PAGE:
When I gave birth to each of my girls, I remember falling instantly in love with them. I remember the first time I laid eyes on my oldest, after a long and challenging labor. She was so beautiful, so perfect, that it made every minute of suffering worth it. I expected that that would be the case, and although I was surprised by the intensity of my feelings, I wasn’t surprised that I felt as I did.
What did surprise me was the intensity of joy surrounding her baptism. I wasn’t prepared for the overwhelming joy and humility I would feel, in light of the realization that God had allowed me to be a part of bringing a new soul to life in Him.
The parish we attended as newlyweds was well-known for its baptisms. The Easter Vigil was long because of the number of baptisms that occurred each year. The baptismal font is often referred to as “the womb of the Church” and it is from the labor pains of the Triduum that the birth of these new children of God come. This reality strikes me anew each Triduum. Even when no baptisms are performed at the Vigil, a whole portion of the liturgy is set aside to recall and renew our own Baptismal promises. That practice carries over to Easter Sunday Masses, where the faithful also renew those same promises.
Why is Baptism such an integral part of the Easter liturgies? Because Baptism is everything.
All that occurs in the Paschal Triduum, all that we celebrate at Easter, only makes sense in light of the gift of our Baptism. For, if we can’t take part in the mystery, what is the point? Baptism is our own experience of the Paschal mystery. We descend (literally or figuratively) into the waters of Baptism, and there we die. We emerge alive anew – alive in Christ. The waters of Baptism are our own experience of the Triduum. “If we have died with Christ, then we shall live with Him.”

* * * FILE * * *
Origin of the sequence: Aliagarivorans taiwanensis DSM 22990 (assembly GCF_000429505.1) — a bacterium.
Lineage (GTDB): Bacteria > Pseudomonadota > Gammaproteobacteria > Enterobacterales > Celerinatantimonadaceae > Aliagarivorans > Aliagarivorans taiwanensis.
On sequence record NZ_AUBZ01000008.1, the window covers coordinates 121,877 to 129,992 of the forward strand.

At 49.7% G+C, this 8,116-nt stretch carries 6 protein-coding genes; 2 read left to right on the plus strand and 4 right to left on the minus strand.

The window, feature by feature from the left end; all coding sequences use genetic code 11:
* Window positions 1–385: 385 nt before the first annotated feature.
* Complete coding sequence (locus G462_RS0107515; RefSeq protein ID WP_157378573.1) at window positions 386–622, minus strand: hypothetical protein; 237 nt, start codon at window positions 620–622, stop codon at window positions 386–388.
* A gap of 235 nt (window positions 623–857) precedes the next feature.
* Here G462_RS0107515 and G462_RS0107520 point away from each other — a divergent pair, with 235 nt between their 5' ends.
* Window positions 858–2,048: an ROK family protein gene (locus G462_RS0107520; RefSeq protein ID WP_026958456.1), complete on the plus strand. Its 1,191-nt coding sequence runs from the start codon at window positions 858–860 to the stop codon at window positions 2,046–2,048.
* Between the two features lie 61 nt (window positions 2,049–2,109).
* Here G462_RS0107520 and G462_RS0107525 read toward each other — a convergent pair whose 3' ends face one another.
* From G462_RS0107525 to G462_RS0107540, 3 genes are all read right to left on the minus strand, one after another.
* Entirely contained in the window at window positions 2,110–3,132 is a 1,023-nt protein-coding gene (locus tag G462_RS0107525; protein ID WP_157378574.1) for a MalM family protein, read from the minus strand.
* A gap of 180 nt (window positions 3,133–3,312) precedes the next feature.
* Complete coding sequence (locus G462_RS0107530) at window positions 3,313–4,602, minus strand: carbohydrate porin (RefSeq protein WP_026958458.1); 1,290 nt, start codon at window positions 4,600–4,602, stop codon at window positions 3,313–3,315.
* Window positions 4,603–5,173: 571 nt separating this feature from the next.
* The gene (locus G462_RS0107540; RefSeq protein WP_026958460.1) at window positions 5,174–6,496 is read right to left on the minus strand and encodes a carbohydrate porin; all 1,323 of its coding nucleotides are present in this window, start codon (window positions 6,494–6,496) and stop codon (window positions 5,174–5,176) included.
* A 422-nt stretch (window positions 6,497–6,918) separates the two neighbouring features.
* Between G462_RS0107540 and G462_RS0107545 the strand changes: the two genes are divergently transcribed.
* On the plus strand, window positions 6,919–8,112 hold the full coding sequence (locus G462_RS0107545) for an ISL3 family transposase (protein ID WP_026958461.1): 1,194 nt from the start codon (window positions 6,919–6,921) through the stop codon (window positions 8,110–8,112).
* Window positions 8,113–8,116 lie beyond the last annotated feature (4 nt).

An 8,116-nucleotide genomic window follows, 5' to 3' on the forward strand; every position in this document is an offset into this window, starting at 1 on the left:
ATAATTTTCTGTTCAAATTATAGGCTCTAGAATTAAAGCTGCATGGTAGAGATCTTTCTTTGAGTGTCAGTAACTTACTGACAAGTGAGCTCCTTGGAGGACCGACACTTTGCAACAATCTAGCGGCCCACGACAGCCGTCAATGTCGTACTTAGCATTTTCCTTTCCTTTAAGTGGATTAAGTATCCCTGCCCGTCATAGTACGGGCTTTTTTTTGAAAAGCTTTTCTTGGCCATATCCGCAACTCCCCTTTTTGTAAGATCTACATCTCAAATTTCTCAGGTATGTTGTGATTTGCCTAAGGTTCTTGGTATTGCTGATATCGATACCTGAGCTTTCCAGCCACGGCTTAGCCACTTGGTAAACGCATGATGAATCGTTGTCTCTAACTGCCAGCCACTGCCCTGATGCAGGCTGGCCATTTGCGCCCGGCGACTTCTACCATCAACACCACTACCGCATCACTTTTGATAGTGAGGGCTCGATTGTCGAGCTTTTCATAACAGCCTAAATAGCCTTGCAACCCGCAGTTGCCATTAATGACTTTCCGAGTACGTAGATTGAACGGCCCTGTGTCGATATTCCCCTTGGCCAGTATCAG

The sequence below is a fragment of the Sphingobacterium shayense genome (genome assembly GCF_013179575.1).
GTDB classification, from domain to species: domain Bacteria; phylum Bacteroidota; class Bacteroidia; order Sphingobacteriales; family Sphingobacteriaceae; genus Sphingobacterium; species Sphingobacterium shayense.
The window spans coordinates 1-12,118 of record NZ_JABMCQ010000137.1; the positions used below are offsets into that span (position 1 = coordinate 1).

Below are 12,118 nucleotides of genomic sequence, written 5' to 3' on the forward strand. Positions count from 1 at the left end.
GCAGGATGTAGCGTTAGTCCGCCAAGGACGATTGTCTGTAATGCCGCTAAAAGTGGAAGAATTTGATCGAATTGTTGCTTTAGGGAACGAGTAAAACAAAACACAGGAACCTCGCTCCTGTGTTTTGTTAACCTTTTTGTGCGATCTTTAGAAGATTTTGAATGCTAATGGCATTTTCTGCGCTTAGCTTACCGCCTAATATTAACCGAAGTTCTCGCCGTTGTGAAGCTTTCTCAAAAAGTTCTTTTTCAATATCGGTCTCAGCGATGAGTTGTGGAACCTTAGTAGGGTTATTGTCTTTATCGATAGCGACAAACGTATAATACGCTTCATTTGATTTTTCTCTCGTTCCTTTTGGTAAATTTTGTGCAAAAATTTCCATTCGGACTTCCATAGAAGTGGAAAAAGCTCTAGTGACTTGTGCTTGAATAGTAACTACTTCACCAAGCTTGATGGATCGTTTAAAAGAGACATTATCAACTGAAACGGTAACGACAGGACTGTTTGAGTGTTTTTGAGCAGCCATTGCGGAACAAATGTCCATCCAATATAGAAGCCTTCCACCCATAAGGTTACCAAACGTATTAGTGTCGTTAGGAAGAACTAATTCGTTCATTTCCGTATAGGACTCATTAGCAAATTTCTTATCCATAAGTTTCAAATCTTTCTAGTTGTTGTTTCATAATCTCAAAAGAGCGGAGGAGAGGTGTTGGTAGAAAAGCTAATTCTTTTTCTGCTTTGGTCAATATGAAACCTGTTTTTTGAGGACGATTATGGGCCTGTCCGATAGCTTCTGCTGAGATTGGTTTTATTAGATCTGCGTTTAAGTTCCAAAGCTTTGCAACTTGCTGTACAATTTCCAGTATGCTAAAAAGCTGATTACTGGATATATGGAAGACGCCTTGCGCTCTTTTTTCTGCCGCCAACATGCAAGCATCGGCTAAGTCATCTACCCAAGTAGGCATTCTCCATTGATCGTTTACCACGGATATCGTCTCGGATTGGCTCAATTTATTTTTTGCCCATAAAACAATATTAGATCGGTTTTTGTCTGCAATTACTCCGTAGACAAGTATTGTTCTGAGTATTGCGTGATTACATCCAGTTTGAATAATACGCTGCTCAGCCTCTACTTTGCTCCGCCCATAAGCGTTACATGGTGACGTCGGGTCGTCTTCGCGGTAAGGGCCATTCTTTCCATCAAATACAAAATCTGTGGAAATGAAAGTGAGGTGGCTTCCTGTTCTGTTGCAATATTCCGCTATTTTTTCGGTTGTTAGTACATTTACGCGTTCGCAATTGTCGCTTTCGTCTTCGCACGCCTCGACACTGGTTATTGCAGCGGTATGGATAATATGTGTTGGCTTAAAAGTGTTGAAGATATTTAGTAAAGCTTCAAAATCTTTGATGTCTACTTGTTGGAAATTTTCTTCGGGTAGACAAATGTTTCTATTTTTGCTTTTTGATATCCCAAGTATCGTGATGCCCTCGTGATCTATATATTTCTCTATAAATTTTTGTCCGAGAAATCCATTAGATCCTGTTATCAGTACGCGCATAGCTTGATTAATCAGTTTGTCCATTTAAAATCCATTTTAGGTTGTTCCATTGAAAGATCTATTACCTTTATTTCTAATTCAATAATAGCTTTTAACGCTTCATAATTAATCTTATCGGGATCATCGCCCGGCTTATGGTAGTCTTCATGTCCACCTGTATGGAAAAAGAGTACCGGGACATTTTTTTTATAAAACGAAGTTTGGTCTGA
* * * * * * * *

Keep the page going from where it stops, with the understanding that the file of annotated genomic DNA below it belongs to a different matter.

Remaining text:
The Triduum, and the Easter season, are special in that they highlight the drama of that moment – the moment when the priest pours the water and utters the words, “I baptize you in the name of the Father, and of the Son, and of the Holy Spirit.” If you have ever been present at the Easter Vigil, you have experienced the solemnity of that moment. The baptisms that many of us attend – on a Sunday afternoon, during a morning Mass, may seem less dramatic. They may feel joy-filled, certainly, but they tend to have a lighter, cheerier feeling to them. It is easy to forget that they are that child’s partaking in the death and resurrection of Christ.
But the drama, the seriousness, of what happens at each baptism is real. Prior to baptism, heaven is not a given for the child. Certainly, we hope in Christ’s mercy, but there isn’t the surety that there is once a child has been baptized. In our modern world, where the child mortality rate is (thankfully) much lower than it once was, we take for granted the fragile state of a new child. It is not uncommon to postpone a baptism for months, rather than days or weeks. It is a given that the child will be healthy and strong, and there is no sense of urgency.
But with Baptism – there needs to be a sense of urgency. We cannot lose sight of the significance of this Sacrament. At the moment of Baptism, we are given an indelible mark on our souls and everything changes. In that instant, we can call God “Father,” the Church our Mother, and we become a part of the body of Christ.
As we continue in this Paschal season, my God bless you with a renewed love and appreciation for your own Baptism.